Course Hero. "To the Lighthouse Study Guide." Course Hero. 2 Dec. 2016. Web. 18 Sep. 2018. <https://www.coursehero.com/lit/To-the-Lighthouse/>.
Course Hero. (2016, December 2). To the Lighthouse Study Guide. In Course Hero. Retrieved September 18, 2018, from https://www.coursehero.com/lit/To-the-Lighthouse/
(Course Hero, 2016)
Course Hero. "To the Lighthouse Study Guide." December 2, 2016. Accessed September 18, 2018. https://www.coursehero.com/lit/To-the-Lighthouse/.
Course Hero, "To the Lighthouse Study Guide," December 2, 2016, accessed September 18, 2018, https://www.coursehero.com/lit/To-the-Lighthouse/.
Lily Briscoe spots Mr. Ramsay's boat before it launches across the bay. The memory of Mrs. Ramsay writing letters at the beach returns to her, making her wonder why this, of all memories, survives: how Mrs. Ramsay sees something in the distance and grabs for her glasses, asking and guessing what it is. Painting, Lily struggles with space, while in her mind she sits beside Mrs. Ramsay on the beach. Lily imagines updating her about the Rayleys, whose marital troubles she has fabricated: Minta careless and garish; Paul jealous and unfaithful.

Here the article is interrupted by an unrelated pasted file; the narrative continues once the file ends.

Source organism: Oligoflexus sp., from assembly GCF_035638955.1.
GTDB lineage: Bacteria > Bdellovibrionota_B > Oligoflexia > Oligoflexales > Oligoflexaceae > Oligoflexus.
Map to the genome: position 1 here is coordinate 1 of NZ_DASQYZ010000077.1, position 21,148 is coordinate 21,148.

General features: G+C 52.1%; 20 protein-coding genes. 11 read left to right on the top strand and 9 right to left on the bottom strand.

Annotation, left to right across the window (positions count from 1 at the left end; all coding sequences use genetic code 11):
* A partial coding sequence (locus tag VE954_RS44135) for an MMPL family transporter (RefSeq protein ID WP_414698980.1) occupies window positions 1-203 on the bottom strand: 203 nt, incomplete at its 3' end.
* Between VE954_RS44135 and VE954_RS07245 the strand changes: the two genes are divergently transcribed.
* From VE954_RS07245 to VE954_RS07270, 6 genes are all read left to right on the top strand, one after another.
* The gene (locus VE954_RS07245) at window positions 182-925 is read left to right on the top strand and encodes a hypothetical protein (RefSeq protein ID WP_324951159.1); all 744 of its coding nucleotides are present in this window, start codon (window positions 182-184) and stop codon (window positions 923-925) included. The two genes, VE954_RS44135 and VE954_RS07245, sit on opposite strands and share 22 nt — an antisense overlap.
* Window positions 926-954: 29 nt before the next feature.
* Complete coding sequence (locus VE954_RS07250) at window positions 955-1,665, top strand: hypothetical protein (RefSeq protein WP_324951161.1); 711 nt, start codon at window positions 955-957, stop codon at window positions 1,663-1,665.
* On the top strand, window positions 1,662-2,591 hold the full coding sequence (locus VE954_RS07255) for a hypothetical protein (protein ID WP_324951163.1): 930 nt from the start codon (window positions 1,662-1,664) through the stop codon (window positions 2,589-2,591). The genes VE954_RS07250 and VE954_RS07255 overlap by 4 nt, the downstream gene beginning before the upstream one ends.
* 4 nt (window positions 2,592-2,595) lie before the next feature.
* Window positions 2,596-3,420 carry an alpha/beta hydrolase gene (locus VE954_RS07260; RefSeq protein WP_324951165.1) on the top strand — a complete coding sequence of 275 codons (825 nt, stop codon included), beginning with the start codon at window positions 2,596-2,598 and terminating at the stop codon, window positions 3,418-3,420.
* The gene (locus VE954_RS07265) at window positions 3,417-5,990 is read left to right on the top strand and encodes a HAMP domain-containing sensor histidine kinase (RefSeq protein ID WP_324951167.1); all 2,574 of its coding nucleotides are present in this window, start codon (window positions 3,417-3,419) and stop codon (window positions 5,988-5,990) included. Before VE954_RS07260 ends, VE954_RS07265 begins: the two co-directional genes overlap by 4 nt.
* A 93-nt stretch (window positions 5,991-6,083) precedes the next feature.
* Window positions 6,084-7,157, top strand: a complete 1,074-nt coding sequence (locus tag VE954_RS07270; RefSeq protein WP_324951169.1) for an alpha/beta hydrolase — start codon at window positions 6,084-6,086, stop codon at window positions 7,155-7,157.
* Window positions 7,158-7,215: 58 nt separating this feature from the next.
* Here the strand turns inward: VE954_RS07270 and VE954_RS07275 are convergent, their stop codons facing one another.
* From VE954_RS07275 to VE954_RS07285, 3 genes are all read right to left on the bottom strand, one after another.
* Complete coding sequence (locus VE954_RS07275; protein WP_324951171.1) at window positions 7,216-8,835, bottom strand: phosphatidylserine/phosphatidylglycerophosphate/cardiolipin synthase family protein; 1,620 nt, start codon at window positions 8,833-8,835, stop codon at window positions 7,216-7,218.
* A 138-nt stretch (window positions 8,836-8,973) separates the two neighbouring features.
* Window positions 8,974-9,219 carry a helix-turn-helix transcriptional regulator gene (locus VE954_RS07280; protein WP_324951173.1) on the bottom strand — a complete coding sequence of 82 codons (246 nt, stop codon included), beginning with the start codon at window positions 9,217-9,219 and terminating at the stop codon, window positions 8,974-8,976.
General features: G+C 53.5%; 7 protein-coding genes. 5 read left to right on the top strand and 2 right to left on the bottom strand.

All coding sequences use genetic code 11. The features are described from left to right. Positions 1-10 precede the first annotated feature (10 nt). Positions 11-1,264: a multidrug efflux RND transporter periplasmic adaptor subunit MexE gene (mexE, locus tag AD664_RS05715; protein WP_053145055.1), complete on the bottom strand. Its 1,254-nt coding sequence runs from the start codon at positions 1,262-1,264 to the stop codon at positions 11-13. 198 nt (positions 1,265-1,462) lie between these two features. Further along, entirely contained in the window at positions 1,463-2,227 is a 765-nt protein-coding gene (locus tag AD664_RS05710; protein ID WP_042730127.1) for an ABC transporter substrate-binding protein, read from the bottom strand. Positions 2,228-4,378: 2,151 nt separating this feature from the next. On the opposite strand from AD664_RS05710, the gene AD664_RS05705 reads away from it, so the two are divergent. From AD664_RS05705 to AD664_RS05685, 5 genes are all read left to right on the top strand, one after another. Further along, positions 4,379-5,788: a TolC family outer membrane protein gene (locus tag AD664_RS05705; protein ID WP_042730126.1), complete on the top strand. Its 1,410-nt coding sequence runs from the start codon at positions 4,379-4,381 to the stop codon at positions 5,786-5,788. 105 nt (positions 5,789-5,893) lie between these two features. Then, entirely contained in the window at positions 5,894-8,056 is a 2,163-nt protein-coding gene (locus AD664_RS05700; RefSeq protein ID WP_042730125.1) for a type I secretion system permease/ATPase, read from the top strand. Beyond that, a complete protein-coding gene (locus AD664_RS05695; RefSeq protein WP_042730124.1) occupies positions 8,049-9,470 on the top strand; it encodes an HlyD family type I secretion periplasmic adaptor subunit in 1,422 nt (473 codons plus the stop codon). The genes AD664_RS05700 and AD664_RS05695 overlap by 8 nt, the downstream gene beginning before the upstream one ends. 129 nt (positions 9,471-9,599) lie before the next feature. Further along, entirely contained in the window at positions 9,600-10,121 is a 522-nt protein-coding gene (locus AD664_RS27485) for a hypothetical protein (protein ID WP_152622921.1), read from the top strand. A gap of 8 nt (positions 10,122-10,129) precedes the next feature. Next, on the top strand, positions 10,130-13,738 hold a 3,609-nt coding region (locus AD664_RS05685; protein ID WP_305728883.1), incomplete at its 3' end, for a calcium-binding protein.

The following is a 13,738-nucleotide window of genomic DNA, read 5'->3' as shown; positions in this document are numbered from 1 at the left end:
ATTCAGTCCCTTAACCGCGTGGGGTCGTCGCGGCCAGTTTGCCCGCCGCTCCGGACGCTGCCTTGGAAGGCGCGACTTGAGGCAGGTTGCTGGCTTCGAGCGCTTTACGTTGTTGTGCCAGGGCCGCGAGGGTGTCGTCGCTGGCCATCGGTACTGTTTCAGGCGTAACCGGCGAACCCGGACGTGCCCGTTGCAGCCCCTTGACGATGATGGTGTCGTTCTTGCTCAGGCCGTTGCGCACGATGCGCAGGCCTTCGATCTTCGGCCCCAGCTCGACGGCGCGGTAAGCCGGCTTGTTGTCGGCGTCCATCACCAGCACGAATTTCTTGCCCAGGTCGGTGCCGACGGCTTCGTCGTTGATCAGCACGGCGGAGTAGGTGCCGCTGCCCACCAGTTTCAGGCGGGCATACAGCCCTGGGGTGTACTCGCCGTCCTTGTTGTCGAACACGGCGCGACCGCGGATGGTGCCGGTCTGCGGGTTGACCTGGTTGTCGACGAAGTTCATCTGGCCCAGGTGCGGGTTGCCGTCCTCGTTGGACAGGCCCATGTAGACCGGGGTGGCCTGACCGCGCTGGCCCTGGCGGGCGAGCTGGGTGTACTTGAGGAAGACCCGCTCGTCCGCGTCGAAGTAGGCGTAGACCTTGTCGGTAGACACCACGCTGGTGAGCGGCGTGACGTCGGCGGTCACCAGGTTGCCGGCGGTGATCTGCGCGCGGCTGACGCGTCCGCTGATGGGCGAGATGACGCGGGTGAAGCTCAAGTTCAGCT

Recalling the tension between Lily and her friend regarding marriage, she thinks how despite Mrs. Ramsay's power over people, nothing has turned out the way she intended. As Mrs. Ramsay had wished, she and William Bankes went on walks but remained friends. She keeps looking at the house steps, which because of Mrs. Ramsay's death seem empty. Again Lily yearns to talk to Augustus Carmichael. These desires culminate in her thoughts: "to want and not to have—to want and want—how that wrung the heart." Mourning her friend and searching for meaning, she begins to cry, thinking "all was miracle," that no one knows a thing. Tears flowing, she cries out for Mrs. Ramsay.
Lily Briscoe explores her internal conflict while painting, in an attempt to come to terms with her life and Mrs. Ramsay's death. Her uninterrupted thoughts flow from Mrs. Ramsay to Minta Doyle to Paul Rayley, deepening the theme of internal life by revealing the pain that has remained dormant. Though Lily, for once, does not want to be alone, her inability to console Mr. Ramsay plagues her, distracting her from painting. She wants to talk to Mr. Carmichael, who reclines on his chair, but his hat is tipped over his face, making him inaccessible and spiraling Lily deeper into thought.
Searching for the reason Mrs. Ramsay is obsessed with marriage, Lily—thinking about love—sees Paul, a fire protruding from him. Any time love has arisen in Lily's mind over the decade, "Paul's fire" burns, "the roar and the crackle," developing her unrequited love for him, her character, and the theme of love and loss.